This is the Nile crocodile. Although it’s called the Nile Crocodile this species can be found across almost all of East, Central and West African rivers, lakes, marshes, dams, swamps and even in the sea off St Lucia in South Africa. Of course they can also be found in the Nile. I understand that in Madagascar they have even adapted to living in caves. Crocodiles are dangerous because they will attack and eat anything. Their bite force have been measured at 5000 lbs, although the muscles that open their mouths are weak, and a brave man can easily hold a crocodile’s mouth shut with very little force.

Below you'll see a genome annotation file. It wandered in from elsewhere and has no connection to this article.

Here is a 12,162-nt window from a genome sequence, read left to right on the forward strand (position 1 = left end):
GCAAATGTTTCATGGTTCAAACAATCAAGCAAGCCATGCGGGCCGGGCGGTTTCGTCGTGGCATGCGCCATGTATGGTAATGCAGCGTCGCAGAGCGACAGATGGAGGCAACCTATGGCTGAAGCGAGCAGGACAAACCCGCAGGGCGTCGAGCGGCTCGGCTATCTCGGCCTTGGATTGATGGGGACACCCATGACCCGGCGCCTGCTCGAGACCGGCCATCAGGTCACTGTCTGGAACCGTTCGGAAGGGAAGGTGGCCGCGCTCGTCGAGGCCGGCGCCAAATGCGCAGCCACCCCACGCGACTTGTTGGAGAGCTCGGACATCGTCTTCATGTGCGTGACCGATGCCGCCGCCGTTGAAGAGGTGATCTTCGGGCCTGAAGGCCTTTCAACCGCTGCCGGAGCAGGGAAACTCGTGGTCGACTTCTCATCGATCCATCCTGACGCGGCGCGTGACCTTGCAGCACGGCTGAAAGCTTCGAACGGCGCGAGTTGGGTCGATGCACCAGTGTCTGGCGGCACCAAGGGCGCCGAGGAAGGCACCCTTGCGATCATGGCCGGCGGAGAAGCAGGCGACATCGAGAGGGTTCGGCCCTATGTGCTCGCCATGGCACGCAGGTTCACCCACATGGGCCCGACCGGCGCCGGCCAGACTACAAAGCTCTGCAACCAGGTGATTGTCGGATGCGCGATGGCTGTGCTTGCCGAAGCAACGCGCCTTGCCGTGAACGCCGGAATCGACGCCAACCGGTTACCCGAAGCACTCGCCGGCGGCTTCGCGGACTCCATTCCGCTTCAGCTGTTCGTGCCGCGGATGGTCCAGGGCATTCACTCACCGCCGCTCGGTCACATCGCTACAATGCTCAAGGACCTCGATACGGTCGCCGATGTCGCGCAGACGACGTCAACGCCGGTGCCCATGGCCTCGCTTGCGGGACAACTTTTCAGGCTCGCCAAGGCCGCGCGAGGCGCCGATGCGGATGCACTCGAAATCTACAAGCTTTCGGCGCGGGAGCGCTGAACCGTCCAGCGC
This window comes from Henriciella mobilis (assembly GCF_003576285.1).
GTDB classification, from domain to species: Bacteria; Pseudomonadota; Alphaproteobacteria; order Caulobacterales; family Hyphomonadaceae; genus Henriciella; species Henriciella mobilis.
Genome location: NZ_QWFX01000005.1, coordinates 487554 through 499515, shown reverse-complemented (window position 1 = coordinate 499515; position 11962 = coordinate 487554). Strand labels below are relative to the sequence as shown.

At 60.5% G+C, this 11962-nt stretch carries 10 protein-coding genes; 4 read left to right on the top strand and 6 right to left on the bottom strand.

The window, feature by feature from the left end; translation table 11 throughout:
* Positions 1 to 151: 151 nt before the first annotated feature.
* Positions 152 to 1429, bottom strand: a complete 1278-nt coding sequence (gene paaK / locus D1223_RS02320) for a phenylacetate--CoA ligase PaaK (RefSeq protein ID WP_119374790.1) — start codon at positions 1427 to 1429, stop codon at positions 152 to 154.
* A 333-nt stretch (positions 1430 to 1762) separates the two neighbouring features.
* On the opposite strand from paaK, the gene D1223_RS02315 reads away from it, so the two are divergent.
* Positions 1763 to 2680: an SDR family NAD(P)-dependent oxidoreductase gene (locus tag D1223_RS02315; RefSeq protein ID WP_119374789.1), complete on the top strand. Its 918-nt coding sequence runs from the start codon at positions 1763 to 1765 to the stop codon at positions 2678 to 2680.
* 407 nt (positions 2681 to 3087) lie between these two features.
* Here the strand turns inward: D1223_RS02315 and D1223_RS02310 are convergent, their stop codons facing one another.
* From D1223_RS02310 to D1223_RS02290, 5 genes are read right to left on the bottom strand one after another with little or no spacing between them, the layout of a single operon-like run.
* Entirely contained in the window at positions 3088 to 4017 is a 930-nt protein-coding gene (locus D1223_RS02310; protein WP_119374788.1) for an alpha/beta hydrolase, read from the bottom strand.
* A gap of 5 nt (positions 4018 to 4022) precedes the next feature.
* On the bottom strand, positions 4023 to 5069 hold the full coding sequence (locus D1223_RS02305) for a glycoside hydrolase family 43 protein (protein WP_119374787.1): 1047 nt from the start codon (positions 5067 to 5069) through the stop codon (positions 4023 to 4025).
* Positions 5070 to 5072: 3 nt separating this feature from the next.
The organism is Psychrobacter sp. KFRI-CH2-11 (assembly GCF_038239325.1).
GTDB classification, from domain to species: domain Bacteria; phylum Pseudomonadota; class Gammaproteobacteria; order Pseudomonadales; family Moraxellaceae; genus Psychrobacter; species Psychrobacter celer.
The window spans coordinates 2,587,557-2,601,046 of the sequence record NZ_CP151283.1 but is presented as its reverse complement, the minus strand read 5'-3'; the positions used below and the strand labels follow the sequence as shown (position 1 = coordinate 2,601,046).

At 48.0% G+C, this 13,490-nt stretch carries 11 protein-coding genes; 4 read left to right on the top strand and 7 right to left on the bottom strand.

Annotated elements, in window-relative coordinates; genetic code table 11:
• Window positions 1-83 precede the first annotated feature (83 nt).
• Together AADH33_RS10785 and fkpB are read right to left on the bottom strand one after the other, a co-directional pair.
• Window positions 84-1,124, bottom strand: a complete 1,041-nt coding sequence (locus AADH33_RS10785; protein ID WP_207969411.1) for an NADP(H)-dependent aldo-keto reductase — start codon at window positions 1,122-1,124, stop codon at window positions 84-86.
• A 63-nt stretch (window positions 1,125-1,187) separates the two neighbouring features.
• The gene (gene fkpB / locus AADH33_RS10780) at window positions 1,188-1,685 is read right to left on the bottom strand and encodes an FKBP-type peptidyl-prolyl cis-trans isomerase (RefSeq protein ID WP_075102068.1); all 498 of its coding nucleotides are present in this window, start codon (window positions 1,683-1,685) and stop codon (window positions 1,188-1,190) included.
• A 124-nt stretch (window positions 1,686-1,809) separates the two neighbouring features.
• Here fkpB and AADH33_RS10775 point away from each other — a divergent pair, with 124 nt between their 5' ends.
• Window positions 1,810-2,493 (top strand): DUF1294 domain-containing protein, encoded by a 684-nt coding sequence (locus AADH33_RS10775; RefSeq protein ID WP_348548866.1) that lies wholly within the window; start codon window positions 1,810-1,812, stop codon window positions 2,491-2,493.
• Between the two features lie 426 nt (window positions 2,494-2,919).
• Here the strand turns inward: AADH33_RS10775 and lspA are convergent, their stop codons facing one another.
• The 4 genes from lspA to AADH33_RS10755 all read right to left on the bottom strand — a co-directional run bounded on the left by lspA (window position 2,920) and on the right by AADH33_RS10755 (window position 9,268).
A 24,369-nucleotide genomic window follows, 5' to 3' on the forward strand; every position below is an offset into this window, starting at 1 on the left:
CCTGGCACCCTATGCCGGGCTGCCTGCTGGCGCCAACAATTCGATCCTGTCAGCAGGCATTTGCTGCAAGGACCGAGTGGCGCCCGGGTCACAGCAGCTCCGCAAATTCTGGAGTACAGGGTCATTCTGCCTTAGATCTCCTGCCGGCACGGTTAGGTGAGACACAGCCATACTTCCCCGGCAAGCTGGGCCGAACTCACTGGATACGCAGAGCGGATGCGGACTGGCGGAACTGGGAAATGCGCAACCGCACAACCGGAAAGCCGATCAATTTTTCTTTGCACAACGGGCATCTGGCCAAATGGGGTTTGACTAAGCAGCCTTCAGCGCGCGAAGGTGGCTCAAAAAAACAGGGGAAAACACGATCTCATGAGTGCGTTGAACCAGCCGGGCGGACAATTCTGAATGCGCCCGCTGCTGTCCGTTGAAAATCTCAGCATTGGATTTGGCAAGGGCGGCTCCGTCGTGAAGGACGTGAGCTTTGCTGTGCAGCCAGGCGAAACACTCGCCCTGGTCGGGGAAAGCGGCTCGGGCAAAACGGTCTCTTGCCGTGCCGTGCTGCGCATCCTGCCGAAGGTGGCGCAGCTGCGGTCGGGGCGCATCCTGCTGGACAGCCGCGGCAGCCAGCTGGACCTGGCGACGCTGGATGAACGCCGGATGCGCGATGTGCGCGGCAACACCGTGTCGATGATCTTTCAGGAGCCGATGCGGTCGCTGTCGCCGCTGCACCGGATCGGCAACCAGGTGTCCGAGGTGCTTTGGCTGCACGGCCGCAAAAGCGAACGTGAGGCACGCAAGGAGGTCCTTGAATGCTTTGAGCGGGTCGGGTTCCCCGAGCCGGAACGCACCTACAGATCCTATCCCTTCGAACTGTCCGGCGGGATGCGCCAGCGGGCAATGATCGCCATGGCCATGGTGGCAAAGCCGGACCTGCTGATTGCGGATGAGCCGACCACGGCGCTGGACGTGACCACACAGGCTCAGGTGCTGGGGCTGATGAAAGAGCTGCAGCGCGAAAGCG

There are five main Prides of lions in the Ngorongoro Crater, with each pride numbering between 10 and 20 lions, making a total of between 60 to 100 lions living in the Crater. Each pride fiercely guards its own area. They feed on grazing animals and because of the abundant prey, and the rarity of outside males coming into the crater area, the lions in the crater are fat and big and don’t usually leave the crater. This has caused genetic problems arising from inbreeding. The Ngorongoro Crater is the largest unflooded and unbroken caldera in the world – 20 km in diameter, 610 m deep, and 304 sq. miles in area. A Caldera is the collapsed cone of an ancient volcano. Lake Toba in Sumatra is a Caldera, but it has water because of heavy rainfall in the tropics. The Ngorongoro Crater is dry because of low rainfall in Tanzania. The rich pasture and permanent water of the crater floor supports a large resident population of wildlife of up to 25,000 mainly grazing animals. These include wildebeest, zebra, gazelle, buffalo, eland, and warthog. The swamps and forests support hippos, elephants, waterbuck, reedbuck, bushbucks, baboons and monkeys. The steep inner slopes support rare mountain reedbuck. Jackals and bat eared foxes live in the short grass areas. Predatory animals such as Lion, leopard, cheetah, serval cats and hyenas live off the abundant wildlife. There are about 20 black rhinos in the crater. The alkaline lake in the centre of the crater is Lake Magadi. It is never more than 3 meters deep and during the dry season it shrinks dramatically. It is home to thousands of pink flamingos and when they are spooked and take to the air in their thousands, they are a sight to behold. I remember seeing a spectacular photo of such an event in the US shot by our Birder Mod Troy Lim.